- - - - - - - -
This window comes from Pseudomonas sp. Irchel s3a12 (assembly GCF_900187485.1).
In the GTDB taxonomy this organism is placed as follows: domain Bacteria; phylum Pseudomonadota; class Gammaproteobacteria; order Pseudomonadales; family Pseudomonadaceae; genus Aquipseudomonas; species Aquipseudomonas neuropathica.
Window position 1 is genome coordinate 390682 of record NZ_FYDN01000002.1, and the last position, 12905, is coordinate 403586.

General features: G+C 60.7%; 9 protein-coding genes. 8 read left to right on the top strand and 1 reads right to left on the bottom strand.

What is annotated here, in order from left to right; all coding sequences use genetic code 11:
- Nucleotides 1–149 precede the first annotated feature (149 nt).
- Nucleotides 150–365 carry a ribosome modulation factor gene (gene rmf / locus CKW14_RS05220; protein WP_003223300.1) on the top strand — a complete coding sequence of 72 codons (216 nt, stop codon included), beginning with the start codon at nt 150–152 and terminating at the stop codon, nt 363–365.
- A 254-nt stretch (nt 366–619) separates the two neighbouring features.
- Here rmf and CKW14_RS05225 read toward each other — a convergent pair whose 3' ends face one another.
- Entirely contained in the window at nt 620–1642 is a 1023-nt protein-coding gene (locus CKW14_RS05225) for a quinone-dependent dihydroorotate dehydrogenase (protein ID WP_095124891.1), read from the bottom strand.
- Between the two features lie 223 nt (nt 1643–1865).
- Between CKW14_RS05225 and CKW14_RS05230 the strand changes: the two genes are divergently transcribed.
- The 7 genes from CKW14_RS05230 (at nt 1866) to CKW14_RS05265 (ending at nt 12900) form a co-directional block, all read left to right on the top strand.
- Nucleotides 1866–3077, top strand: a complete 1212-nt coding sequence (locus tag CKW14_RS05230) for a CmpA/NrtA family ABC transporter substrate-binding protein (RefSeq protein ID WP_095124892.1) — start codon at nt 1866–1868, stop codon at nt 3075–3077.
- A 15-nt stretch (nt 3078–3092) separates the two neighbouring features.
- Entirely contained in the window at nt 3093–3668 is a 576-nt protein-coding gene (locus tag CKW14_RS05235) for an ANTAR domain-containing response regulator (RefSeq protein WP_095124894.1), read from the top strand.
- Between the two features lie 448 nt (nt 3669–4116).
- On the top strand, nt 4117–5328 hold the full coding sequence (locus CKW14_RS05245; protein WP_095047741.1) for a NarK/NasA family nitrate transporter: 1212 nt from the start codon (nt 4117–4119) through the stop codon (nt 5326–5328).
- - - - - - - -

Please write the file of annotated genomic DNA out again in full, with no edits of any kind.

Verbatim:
This window comes from Pseudomonas sp. Irchel s3a12 (assembly GCF_900187485.1).
In the GTDB taxonomy this organism is placed as follows: domain Bacteria; phylum Pseudomonadota; class Gammaproteobacteria; order Pseudomonadales; family Pseudomonadaceae; genus Aquipseudomonas; species Aquipseudomonas neuropathica.
Window position 1 is genome coordinate 390682 of record NZ_FYDN01000002.1, and the last position, 12905, is coordinate 403586.

General features: G+C 60.7%; 9 protein-coding genes. 8 read left to right on the top strand and 1 reads right to left on the bottom strand.

What is annotated here, in order from left to right; all coding sequences use genetic code 11:
- Nucleotides 1–149 precede the first annotated feature (149 nt).
- Nucleotides 150–365 carry a ribosome modulation factor gene (gene rmf / locus CKW14_RS05220; protein WP_003223300.1) on the top strand — a complete coding sequence of 72 codons (216 nt, stop codon included), beginning with the start codon at nt 150–152 and terminating at the stop codon, nt 363–365.
- A 254-nt stretch (nt 366–619) separates the two neighbouring features.
- Here rmf and CKW14_RS05225 read toward each other — a convergent pair whose 3' ends face one another.
- Entirely contained in the window at nt 620–1642 is a 1023-nt protein-coding gene (locus CKW14_RS05225) for a quinone-dependent dihydroorotate dehydrogenase (protein ID WP_095124891.1), read from the bottom strand.
- Between the two features lie 223 nt (nt 1643–1865).
- Between CKW14_RS05225 and CKW14_RS05230 the strand changes: the two genes are divergently transcribed.
- The 7 genes from CKW14_RS05230 (at nt 1866) to CKW14_RS05265 (ending at nt 12900) form a co-directional block, all read left to right on the top strand.
- Nucleotides 1866–3077, top strand: a complete 1212-nt coding sequence (locus tag CKW14_RS05230) for a CmpA/NrtA family ABC transporter substrate-binding protein (RefSeq protein ID WP_095124892.1) — start codon at nt 1866–1868, stop codon at nt 3075–3077.
- A 15-nt stretch (nt 3078–3092) separates the two neighbouring features.
- Entirely contained in the window at nt 3093–3668 is a 576-nt protein-coding gene (locus tag CKW14_RS05235) for an ANTAR domain-containing response regulator (RefSeq protein WP_095124894.1), read from the top strand.
- Between the two features lie 448 nt (nt 3669–4116).
- On the top strand, nt 4117–5328 hold the full coding sequence (locus CKW14_RS05245; protein WP_095047741.1) for a NarK/NasA family nitrate transporter: 1212 nt from the start codon (nt 4117–4119) through the stop codon (nt 5326–5328).